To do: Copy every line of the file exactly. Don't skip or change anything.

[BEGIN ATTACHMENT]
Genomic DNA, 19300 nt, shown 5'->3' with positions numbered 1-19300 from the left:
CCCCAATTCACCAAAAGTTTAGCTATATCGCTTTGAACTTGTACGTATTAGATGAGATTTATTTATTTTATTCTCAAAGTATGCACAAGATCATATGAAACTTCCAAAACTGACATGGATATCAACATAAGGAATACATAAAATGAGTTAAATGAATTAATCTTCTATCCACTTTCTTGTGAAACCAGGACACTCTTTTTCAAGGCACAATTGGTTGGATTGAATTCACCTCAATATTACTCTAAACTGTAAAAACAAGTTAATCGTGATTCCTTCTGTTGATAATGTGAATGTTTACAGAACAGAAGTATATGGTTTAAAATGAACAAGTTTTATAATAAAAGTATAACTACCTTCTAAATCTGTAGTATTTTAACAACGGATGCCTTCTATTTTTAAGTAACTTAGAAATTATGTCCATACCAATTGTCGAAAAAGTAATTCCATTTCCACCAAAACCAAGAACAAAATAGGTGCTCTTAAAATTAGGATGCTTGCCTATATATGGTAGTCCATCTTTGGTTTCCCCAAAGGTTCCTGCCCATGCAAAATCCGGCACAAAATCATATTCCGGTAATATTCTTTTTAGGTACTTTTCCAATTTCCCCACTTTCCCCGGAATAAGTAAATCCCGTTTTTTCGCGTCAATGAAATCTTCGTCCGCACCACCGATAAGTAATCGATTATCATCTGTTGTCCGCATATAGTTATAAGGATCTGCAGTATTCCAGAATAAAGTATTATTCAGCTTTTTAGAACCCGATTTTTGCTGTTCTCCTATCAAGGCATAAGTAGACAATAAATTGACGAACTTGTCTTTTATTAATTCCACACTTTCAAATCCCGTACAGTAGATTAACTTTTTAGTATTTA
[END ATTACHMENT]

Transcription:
Genomic DNA, 19300 nt, shown 5'->3' with positions numbered 1-19300 from the left:
CCCCAATTCACCAAAAGTTTAGCTATATCGCTTTGAACTTGTACGTATTAGATGAGATTTATTTATTTTATTCTCAAAGTATGCACAAGATCATATGAAACTTCCAAAACTGACATGGATATCAACATAAGGAATACATAAAATGAGTTAAATGAATTAATCTTCTATCCACTTTCTTGTGAAACCAGGACACTCTTTTTCAAGGCACAATTGGTTGGATTGAATTCACCTCAATATTACTCTAAACTGTAAAAACAAGTTAATCGTGATTCCTTCTGTTGATAATGTGAATGTTTACAGAACAGAAGTATATGGTTTAAAATGAACAAGTTTTATAATAAAAGTATAACTACCTTCTAAATCTGTAGTATTTTAACAACGGATGCCTTCTATTTTTAAGTAACTTAGAAATTATGTCCATACCAATTGTCGAAAAAGTAATTCCATTTCCACCAAAACCAAGAACAAAATAGGTGCTCTTAAAATTAGGATGCTTGCCTATATATGGTAGTCCATCTTTGGTTTCCCCAAAGGTTCCTGCCCATGCAAAATCCGGCACAAAATCATATTCCGGTAATATTCTTTTTAGGTACTTTTCCAATTTCCCCACTTTCCCCGGAATAAGTAAATCCCGTTTTTTCGCGTCAATGAAATCTTCGTCCGCACCACCGATAAGTAATCGATTATCATCTGTTGTCCGCATATAGTTATAAGGATCTGCAGTATTCCAGAATAAAGTATTATTCAGCTTTTTAGAACCCGATTTTTGCTGTTCTCCTATCAAGGCATAAGTAGACAATAAATTGACGAACTTGTCTTTTATTAATTCCACACTTTCAAATCCCGTACAGTAGATTAACTTTTTAGTATTTA